The racing finished with a 2k race between potential combinations:
4x+: Catti Moss/Jane Curry/Sue Handscomb/Rosie Clugston (8.42)
4+: Chris Grimes/Nicola Boyes/Yvonne Earl/Maggie Phillips (8.43)
2-: Beryl Mitchell/Lin Clark (9.00)
2x: Christine Davies/Bernadette Casey (9.26)
1x: Stephanie Price (9.55)
1x: Beverley Jones (9.57)
The fact that the quad was only a second faster than the four over double the international distance didn’t bode terribly well for the sculling crew. Maggie Phillips remembers that, at the time, a coxed quad should have been about 12 seconds faster than a coxed four over 1k (at the Worlds that year, the winning quad was 10 seconds than the winning four). Hmm.
‘Selection’ involved a three-stage process for the main squad – much as it does now, in fact. First of all the best individuals were identified and put into specific crews. Next, those boats – as well as the single scullers and privately-formed pair and double – had to achieve a ‘standard time’ to show that they were fast enough to merit being sent to early-season international regattas. Their performance at those would then determine whether they’d finally be selected to represent GB at the World Championships.
Don Somner was far from convinced by the standard time approach. “The Selectors were incredibly rigid,” he explains. “I remember being told that we had to make a particular time for 1k, so I asked how this time had been chosen, and was told that the Selectors felt that this was what they expected a double coming something like ninth at the World Championships would do. In still conditions, of course. But that would be in August and we were being asked to achieve it in April, which was just bonkers.”
The idea of using standard times to select whether or not a crew was fast enough to represent GB had been used in women’s rowing since the 1960s, but back then the only event for which crews could be selected was the European Championships, and the ‘trial’ at which crews needed to make the standard time was just a few weeks before the Championships themselves.
In 1974 and 1975 crews were also asked to make standard times in order to be selected for the World Championships, but they only needed to do this at the various early-season events in May, June or even July as they approached their peak, rather than as an entry criterion for those early regattas.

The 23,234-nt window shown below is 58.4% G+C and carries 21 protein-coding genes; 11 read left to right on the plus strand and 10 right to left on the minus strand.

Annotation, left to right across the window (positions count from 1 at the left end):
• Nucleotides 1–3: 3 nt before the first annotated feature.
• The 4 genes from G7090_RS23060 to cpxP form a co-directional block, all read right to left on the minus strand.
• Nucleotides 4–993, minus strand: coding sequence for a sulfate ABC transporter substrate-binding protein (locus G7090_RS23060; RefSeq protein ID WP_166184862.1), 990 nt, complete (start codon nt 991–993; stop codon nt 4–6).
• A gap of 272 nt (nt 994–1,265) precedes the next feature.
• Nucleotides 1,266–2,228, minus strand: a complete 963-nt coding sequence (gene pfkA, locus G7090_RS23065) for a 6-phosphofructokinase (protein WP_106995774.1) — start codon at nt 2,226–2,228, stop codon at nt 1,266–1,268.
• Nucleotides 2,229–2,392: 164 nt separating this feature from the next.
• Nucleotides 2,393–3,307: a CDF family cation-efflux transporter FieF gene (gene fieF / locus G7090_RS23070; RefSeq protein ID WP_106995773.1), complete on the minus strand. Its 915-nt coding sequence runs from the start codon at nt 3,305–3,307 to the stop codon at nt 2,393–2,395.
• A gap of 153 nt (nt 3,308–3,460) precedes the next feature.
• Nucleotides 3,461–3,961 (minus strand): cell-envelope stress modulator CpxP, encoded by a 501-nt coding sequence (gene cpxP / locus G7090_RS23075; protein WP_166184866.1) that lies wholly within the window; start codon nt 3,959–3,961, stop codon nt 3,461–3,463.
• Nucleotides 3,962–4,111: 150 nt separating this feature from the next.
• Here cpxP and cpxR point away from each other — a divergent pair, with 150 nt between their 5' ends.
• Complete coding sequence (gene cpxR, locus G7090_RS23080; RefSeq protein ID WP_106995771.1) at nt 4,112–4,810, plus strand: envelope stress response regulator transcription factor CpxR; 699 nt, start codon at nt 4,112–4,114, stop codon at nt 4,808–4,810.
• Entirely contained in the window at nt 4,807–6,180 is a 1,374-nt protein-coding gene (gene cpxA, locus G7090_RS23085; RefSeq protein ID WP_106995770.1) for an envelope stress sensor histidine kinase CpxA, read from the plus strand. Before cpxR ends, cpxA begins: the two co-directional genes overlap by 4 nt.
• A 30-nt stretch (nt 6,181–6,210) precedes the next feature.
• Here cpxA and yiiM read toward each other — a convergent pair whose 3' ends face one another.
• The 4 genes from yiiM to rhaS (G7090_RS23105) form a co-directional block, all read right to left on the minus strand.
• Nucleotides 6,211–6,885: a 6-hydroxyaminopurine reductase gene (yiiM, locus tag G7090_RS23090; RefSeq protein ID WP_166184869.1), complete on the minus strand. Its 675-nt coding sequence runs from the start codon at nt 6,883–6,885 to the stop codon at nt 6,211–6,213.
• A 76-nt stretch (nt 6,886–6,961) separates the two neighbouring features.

“Anyway,” says Don, “I wasn’t going to be swayed and we carried on doing our low rating stuff. I think by the time we went to the trials in March we probably went over at 28 or something like that and we did a second under the standard time. I was as surprised as anybody else because that was not on the cards! I expected us to not do it and then to have a fight with the Selectors. So we were told we were good enough to go to the early international regattas.”
The squad crews selected to race at the early season regattas were:
|Coxed quad||Coxed four|
|Catti Moss (Coached by John Langfield)|
About the quad
“And so we became the quad and it was a very slow quad,” Sue Handscomb remembers, laughing about it now, with the benefit of 40 years’ distance.
But before they were finally selected as a crew, she adds, she and some of the other women scullers would sometimes join in with the GB men’ sculling group which was being overseen by Mike Spracklen. “We would go for miles and miles and miles,” she recalls, “From Hammersmith and down to Battersea and then up to the Pink Lodge and back again in your sculling boat. And that was just your first session! As we were with the men, if you couldn’t keep up you were just left behind so if you wanted coaching you just had to try and keep up. I loved Mike Spracklen’s coaching though I didn’t get it often enough. Rosie Clugston and I had a session with him once when I remember the miles just flew by because he just had you so involved in your technique that you didn’t even notice how hard you were working.”
Once the women’s quad was formed, Spracklen handed responsibility for coaching them to his friend and Marlow RC clubmate Geoff Baker, who had also been his partner in the double at the 1958 Empire Games. Despite Geoff’s enthusiasm for his role, Sue found many of his unorthodox coaching ideas hard to work with although they’re entertaining in hindsight, with Jane Curry often adding to the amusement in various ways.
One of his suggestions was that when they were racing in rough water, they should fill the boat with balloons so that there was nowhere for the water to go. Apparently he and Spracklen had done this in 1958. Not only was the random bursting of the balloons rather off-putting, but it obviously didn’t prevent the ingress of water. The crew eventually persuaded him to tape their riggers and increase the height of the splashboards in the bows instead.